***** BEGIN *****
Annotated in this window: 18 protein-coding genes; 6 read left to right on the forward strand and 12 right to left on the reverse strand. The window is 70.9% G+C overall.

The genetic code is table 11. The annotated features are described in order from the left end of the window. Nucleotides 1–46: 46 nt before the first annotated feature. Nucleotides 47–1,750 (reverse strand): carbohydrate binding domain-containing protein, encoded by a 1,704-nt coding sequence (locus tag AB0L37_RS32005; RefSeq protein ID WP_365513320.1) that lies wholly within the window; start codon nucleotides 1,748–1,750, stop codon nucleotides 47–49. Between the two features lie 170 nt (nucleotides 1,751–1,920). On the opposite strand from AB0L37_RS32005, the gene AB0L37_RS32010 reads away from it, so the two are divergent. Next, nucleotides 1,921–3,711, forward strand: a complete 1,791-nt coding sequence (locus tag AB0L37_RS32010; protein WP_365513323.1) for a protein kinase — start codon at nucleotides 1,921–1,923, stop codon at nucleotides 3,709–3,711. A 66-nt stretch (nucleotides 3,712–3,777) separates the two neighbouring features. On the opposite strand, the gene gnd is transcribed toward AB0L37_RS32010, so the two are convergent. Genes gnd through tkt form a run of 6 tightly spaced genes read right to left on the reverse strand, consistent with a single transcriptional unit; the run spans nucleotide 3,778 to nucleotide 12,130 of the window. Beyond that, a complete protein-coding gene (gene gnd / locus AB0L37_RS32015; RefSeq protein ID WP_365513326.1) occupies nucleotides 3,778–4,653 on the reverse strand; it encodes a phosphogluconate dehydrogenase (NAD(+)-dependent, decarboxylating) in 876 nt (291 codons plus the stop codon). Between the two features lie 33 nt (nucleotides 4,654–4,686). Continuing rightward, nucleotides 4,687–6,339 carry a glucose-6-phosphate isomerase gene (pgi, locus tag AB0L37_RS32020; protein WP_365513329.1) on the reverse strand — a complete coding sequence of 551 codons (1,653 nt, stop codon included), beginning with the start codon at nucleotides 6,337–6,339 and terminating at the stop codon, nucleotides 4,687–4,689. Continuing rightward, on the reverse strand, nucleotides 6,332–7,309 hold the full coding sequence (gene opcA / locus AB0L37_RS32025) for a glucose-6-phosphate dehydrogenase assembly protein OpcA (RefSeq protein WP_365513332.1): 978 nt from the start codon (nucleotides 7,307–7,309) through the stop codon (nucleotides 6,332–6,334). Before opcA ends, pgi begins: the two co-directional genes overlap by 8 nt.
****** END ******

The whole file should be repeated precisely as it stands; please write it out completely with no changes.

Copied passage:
Annotated in this window: 18 protein-coding genes; 6 read left to right on the forward strand and 12 right to left on the reverse strand. The window is 70.9% G+C overall.

The genetic code is table 11. The annotated features are described in order from the left end of the window. Nucleotides 1–46: 46 nt before the first annotated feature. Nucleotides 47–1,750 (reverse strand): carbohydrate binding domain-containing protein, encoded by a 1,704-nt coding sequence (locus tag AB0L37_RS32005; RefSeq protein ID WP_365513320.1) that lies wholly within the window; start codon nucleotides 1,748–1,750, stop codon nucleotides 47–49. Between the two features lie 170 nt (nucleotides 1,751–1,920). On the opposite strand from AB0L37_RS32005, the gene AB0L37_RS32010 reads away from it, so the two are divergent. Next, nucleotides 1,921–3,711, forward strand: a complete 1,791-nt coding sequence (locus tag AB0L37_RS32010; protein WP_365513323.1) for a protein kinase — start codon at nucleotides 1,921–1,923, stop codon at nucleotides 3,709–3,711. A 66-nt stretch (nucleotides 3,712–3,777) separates the two neighbouring features. On the opposite strand, the gene gnd is transcribed toward AB0L37_RS32010, so the two are convergent. Genes gnd through tkt form a run of 6 tightly spaced genes read right to left on the reverse strand, consistent with a single transcriptional unit; the run spans nucleotide 3,778 to nucleotide 12,130 of the window. Beyond that, a complete protein-coding gene (gene gnd / locus AB0L37_RS32015; RefSeq protein ID WP_365513326.1) occupies nucleotides 3,778–4,653 on the reverse strand; it encodes a phosphogluconate dehydrogenase (NAD(+)-dependent, decarboxylating) in 876 nt (291 codons plus the stop codon). Between the two features lie 33 nt (nucleotides 4,654–4,686). Continuing rightward, nucleotides 4,687–6,339 carry a glucose-6-phosphate isomerase gene (pgi, locus tag AB0L37_RS32020; protein WP_365513329.1) on the reverse strand — a complete coding sequence of 551 codons (1,653 nt, stop codon included), beginning with the start codon at nucleotides 6,337–6,339 and terminating at the stop codon, nucleotides 4,687–4,689. Continuing rightward, on the reverse strand, nucleotides 6,332–7,309 hold the full coding sequence (gene opcA / locus AB0L37_RS32025) for a glucose-6-phosphate dehydrogenase assembly protein OpcA (RefSeq protein WP_365513332.1): 978 nt from the start codon (nucleotides 7,307–7,309) through the stop codon (nucleotides 6,332–6,334). Before opcA ends, pgi begins: the two co-directional genes overlap by 8 nt.